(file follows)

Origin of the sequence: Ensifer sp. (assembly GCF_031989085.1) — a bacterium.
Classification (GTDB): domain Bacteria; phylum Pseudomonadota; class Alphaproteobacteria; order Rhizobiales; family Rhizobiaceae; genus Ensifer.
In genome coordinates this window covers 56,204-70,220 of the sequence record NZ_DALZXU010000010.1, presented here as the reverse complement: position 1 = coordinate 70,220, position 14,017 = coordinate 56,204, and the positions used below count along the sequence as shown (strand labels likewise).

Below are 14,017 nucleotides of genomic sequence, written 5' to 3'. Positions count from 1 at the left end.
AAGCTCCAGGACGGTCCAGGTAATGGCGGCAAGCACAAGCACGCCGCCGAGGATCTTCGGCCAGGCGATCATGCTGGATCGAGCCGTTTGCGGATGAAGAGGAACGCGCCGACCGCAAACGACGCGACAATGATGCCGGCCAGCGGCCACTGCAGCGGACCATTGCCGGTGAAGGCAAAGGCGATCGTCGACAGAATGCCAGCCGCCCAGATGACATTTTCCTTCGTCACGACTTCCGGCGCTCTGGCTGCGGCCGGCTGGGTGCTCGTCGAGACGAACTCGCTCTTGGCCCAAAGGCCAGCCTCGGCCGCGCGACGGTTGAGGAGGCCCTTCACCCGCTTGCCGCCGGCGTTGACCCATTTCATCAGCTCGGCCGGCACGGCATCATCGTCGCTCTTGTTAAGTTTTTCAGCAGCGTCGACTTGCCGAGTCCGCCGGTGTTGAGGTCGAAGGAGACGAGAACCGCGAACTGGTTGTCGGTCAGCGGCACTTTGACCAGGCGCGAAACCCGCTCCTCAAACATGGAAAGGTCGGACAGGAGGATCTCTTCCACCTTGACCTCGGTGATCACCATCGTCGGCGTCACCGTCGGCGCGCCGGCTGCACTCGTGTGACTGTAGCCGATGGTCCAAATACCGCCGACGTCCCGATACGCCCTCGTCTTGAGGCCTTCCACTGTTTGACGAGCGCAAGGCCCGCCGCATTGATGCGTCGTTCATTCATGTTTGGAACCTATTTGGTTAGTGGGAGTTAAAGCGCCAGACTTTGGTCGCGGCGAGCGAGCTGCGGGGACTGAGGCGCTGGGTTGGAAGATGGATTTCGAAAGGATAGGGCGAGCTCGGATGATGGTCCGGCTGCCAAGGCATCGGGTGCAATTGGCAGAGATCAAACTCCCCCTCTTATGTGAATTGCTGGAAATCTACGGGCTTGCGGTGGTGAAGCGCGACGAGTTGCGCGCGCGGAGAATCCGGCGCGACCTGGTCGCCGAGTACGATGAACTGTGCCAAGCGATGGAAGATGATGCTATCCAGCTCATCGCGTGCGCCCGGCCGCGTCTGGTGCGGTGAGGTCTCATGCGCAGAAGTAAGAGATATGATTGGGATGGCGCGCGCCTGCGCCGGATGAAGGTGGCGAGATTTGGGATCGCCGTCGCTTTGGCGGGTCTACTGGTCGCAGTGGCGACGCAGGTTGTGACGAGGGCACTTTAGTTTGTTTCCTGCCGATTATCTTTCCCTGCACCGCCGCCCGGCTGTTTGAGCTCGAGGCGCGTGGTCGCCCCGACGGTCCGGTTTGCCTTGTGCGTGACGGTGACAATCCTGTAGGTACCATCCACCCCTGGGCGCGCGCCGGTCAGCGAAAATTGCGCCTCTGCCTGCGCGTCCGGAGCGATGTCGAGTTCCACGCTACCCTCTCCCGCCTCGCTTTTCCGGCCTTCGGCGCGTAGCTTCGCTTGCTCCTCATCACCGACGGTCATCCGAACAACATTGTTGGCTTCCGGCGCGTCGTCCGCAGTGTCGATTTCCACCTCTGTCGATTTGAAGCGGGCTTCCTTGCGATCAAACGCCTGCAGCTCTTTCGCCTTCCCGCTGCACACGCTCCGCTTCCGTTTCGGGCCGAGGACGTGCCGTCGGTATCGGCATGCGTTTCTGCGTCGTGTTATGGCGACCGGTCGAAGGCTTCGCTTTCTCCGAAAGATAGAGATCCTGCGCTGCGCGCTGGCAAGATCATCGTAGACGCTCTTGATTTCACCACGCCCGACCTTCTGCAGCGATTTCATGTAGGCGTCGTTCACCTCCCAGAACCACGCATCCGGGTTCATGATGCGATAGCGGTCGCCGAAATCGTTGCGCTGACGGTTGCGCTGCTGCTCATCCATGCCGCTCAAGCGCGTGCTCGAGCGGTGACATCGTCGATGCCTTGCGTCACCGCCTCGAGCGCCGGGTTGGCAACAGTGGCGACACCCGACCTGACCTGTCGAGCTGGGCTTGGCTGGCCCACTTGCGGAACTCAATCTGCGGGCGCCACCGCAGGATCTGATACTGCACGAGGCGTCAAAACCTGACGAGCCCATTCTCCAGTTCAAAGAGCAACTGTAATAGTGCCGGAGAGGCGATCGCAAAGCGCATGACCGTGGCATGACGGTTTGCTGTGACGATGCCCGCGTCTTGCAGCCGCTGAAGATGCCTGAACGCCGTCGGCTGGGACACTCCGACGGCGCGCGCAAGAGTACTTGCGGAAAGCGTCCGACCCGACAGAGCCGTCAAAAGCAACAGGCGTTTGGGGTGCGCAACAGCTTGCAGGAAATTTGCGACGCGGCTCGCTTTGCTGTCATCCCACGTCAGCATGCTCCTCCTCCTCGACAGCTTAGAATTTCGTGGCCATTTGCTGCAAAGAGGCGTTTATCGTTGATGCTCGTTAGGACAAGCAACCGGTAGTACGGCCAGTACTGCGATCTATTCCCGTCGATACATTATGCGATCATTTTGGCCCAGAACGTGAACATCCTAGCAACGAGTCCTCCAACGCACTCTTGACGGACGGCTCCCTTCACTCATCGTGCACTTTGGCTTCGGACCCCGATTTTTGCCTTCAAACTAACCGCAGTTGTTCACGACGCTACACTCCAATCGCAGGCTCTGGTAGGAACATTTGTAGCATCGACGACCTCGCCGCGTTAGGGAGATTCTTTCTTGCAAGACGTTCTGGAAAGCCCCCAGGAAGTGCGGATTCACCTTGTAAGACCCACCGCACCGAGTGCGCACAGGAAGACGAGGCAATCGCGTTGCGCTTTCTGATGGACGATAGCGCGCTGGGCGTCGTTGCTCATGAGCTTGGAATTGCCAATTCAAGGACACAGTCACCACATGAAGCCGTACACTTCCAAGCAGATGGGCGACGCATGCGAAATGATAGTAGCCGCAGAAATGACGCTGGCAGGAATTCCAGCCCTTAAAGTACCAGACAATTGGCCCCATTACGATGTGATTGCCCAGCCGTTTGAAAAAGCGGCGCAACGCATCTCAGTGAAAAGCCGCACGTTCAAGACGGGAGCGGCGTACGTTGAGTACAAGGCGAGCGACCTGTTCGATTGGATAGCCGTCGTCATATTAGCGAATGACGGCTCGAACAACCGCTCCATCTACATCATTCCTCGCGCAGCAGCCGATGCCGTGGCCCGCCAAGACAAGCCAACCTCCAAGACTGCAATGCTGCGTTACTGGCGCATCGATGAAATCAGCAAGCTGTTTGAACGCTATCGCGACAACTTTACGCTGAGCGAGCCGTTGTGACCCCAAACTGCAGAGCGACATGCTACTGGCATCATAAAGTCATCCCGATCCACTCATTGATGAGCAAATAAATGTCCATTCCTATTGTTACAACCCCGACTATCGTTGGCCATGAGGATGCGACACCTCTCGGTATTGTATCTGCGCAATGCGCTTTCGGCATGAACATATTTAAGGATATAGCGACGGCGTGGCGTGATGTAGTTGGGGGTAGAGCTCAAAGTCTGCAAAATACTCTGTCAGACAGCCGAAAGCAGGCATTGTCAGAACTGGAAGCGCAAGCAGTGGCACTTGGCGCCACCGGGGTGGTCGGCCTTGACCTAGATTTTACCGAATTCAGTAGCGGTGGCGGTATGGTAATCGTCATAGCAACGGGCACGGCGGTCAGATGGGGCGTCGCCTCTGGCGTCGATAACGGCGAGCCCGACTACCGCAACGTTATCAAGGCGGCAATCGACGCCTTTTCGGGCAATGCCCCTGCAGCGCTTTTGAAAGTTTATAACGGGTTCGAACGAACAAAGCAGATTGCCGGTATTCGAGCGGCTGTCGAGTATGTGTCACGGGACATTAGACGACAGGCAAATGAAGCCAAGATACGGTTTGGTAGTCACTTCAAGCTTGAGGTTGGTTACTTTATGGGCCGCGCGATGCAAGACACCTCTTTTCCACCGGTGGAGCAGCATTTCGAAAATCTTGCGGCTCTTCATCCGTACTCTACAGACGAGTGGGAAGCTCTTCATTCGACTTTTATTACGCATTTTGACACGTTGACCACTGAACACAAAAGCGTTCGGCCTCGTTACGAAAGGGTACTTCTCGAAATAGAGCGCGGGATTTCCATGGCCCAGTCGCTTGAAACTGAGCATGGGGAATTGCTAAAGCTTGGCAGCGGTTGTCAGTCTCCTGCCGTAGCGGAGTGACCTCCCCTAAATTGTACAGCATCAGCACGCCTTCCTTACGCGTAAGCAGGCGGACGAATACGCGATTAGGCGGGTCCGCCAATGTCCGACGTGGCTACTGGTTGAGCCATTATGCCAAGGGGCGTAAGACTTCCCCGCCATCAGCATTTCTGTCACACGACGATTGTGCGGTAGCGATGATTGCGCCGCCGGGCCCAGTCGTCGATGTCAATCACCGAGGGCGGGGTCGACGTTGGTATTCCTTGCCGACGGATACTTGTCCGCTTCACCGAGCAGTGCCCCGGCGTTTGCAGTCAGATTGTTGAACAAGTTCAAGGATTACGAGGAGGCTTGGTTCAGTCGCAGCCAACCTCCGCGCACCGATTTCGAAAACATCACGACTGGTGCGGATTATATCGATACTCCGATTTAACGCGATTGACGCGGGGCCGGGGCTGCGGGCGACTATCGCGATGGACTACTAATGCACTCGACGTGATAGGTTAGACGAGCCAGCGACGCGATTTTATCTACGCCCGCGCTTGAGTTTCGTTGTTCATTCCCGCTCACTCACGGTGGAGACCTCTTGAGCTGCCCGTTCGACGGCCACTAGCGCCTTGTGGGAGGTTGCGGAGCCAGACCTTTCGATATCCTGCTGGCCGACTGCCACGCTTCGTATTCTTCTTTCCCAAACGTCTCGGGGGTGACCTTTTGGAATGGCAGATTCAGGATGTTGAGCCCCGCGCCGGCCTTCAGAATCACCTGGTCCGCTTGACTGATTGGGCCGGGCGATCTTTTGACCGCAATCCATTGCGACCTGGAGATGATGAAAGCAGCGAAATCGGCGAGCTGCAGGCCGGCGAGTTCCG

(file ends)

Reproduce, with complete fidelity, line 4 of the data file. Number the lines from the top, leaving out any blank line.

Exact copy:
Below are 14,017 nucleotides of genomic sequence, written 5' to 3'. Positions count from 1 at the left end.